Friday, August 7, 2020

Review: Dreamland • Glass Animals



The COVID-19 crisis has provided us no choice but to change the way we write, produce, promote, and listen to music. Since the viral disease proved serious enough for the world to shutter its doors on non-life supporting functions and typical human interaction as winter neared its end, no art has been analyzed without the lens of self-isolation. The concept of a "quarantine record" has become a cliché for albums released while we can enjoy them only alone, from the comfort of our makeshift work-from-home stations. Charli XCX led the charge to document the do-it-yourself hobbyist approach to her newest record, and Taylor Swift recently revolutionized the concept when capturing the emotions that are left to bang between the walls of our empty homes.

Dua Lipa and Fiona Apple were among the first to have found the narratives around their newest records re-framed into quarantine's terms; Lipa's otherwise club-ready sophomore release was lauded for allowing its listeners a personal getaway from silence, while Apple's already elusive lifestyle and introspective songwriting lent themselves seamlessly to the new normal in 2020. And with their third record, English pop outfit Glass Animals join these ranks. After having its pre-release tour canceled due to mass gathering concerns and its release pushed back to prevent adding digital noise at the peak of the Black Lives Matter protests, Dreamland has been redefined by its time period despite bearing compelling signs of growth and a personal narrative detached from global conversation points.

On the band’s 2016 sophomore release, How to Be a Human Being, Bayley translated his first years as a touring artist through characters based on those he met and questioned along the way – a method that charged fictional characters with the responsibility to speak on his own experiences. Though Bayley tends to write his tunes in second-person on Dreamland – singing directly to his subject, as if we aren’t here to spectate –  he provides a bystander’s uncomfortable perspective on – and relief from – a lifetime’s worth of trauma, not just a six-month residency in abnormality. With its titular track, Bayley introduces the record as his own rejuvenation, hinting at lasting memories that will be explored in later tracks with vivid intensity: "That first friend you had, that worst thing you said, that perfect moment, that last tear you shed, all you've done in bed, all on Memorex," he lists off from the contents that float within Dreamland.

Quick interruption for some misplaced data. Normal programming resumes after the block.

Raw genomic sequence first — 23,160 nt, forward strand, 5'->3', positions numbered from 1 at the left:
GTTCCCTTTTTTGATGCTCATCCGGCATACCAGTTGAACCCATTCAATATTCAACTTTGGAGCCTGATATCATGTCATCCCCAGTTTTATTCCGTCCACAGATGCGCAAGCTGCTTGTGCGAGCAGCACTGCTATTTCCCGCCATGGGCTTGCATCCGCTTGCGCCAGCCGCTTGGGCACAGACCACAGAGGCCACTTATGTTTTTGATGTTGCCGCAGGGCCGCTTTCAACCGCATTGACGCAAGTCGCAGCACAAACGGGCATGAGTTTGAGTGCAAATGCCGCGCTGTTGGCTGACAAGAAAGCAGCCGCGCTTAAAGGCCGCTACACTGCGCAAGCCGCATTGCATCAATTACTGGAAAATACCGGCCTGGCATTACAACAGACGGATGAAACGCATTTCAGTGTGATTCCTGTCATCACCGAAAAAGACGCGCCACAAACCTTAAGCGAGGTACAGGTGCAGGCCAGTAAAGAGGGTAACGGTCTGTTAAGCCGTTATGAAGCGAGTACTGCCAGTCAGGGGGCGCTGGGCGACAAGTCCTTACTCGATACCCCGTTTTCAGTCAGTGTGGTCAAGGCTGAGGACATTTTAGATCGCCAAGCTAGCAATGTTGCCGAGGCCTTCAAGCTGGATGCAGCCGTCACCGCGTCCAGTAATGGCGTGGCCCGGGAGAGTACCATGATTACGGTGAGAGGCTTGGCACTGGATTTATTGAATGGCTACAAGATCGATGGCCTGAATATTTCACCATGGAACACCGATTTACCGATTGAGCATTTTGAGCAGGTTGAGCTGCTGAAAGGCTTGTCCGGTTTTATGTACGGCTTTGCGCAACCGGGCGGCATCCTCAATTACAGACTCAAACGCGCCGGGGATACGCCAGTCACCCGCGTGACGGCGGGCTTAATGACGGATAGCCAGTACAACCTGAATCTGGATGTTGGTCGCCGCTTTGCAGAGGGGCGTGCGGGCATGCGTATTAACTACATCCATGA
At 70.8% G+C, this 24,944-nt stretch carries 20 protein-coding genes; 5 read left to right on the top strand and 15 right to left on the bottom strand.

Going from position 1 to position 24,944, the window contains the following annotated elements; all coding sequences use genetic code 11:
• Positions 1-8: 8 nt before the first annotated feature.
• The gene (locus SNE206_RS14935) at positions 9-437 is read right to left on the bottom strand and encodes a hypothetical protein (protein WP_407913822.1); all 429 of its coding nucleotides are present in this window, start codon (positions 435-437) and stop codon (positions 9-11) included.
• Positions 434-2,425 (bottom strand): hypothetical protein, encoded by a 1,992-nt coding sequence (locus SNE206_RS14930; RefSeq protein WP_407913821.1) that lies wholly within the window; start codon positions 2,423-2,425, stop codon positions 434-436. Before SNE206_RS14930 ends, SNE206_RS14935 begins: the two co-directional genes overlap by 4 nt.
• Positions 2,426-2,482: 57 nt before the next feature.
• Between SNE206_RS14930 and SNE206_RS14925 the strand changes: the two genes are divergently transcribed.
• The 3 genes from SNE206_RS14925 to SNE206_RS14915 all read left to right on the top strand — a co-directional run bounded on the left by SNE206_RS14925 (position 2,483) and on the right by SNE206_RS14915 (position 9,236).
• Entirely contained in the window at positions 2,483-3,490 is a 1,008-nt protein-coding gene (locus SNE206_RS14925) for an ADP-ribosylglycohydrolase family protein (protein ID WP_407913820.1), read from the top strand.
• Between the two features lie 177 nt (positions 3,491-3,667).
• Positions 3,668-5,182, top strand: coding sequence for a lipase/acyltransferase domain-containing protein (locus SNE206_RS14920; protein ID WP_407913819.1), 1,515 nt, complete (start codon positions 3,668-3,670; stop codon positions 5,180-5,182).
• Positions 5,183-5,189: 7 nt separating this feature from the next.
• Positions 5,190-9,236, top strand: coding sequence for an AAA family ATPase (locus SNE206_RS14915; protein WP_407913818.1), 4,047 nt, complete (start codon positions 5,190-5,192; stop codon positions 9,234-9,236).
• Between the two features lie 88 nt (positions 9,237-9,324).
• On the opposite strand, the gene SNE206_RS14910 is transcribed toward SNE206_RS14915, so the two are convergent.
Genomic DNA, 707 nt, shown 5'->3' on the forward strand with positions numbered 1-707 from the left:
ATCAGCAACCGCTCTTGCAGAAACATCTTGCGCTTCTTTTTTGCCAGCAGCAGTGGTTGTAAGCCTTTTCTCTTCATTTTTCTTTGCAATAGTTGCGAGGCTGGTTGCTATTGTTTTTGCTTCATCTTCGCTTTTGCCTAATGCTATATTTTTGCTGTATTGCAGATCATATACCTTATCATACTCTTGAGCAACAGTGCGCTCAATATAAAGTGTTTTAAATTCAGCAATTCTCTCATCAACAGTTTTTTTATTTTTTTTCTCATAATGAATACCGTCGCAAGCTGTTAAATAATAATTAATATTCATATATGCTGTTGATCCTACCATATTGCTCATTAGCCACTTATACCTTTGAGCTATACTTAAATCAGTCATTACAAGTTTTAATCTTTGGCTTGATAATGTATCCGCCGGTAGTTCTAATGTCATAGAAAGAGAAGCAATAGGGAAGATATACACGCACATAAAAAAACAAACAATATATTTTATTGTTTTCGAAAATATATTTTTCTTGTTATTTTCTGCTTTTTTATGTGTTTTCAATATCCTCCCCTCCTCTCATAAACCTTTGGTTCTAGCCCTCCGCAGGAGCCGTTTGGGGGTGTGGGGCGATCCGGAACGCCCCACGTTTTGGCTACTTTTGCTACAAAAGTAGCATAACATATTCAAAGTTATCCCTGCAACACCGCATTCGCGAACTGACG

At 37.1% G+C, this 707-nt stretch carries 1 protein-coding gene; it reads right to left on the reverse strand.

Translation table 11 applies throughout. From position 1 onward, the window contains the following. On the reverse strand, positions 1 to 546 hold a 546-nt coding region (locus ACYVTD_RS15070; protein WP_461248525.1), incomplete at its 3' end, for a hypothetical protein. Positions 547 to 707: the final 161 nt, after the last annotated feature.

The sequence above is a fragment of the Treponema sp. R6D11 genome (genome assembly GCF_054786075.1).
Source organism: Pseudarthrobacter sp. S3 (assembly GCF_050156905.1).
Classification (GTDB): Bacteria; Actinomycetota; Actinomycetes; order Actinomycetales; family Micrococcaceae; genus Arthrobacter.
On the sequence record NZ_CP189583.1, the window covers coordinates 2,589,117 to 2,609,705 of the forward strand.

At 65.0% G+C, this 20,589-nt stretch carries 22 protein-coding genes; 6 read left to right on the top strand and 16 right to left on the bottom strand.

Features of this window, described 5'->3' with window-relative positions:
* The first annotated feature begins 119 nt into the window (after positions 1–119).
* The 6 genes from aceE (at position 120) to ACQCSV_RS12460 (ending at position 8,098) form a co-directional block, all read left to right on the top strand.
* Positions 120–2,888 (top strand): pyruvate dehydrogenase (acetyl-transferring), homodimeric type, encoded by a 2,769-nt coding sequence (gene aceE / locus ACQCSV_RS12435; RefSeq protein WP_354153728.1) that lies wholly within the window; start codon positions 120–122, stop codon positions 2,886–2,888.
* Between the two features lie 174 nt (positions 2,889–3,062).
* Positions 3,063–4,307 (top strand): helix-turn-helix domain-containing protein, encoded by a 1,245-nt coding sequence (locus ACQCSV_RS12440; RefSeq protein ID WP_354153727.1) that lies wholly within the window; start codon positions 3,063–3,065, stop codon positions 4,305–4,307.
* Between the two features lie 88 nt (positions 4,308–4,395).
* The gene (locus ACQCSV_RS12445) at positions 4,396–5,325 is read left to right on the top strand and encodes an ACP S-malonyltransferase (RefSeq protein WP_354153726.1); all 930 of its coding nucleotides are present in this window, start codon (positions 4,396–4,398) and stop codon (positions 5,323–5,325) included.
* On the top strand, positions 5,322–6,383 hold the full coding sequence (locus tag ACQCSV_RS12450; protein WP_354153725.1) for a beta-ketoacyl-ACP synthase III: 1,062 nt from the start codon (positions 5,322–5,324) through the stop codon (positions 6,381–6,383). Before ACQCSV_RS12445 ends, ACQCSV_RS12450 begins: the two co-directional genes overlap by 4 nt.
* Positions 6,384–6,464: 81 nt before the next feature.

Bayley credits this record’s self-confrontational approach to an accident that halted the band in 2018, when a truck hit drummer Joe Seaward while he was riding a bicycle. And although the incident, which caused life-threatening brain injuries and required extensive rehabilitation for Seaward, is never directly referenced in song on Dreamland, the event triggered a retrospective on moments in which Bayley felt just as vulnerable. Suspending the few seconds of dead air that occurs between breaking bad news and the response it elicits into a four-minute pressure cooker, "It's All So Incredibly Loud" might best capture discomfort. Its unorthodox structure swells under the suspense but never pops. It's also an interesting take to hear him crawl through tragedy on “Domestic Bliss,” his voice creaking to match his uncertainty when he witnessed habitual domestic abuse at a childhood friend’s home: “Why do you smile when he cries? Why do you cry when he wins?”

The band's debut record, Zaba, was heralded for its mystique and humid ambiance, which both eroded from their work over time but have been replaced with sharper musicality and frankness without losses in the band's finesse. Even within the gloomy jungles of Zaba resided indications that Glass Animals would morph into what is heard on Dreamland. The band's deep percussive nature, for example, remains their modus operandi, but their rumbling foundation's edges are better defined with sharp beat samples. Hip-hop sensibility lends itself perfectly to Bayley's strongholds in repetition and rhythm, while the band's lyrics and favor for low-fi synthesizers – in particular, check out the whiny horror flick synths and spacey samples on "Space Ghost Coast to Coast," a dark ode to a friend who tried to commit a school shooting – keeps the record from falling into anonymous streaming fodder.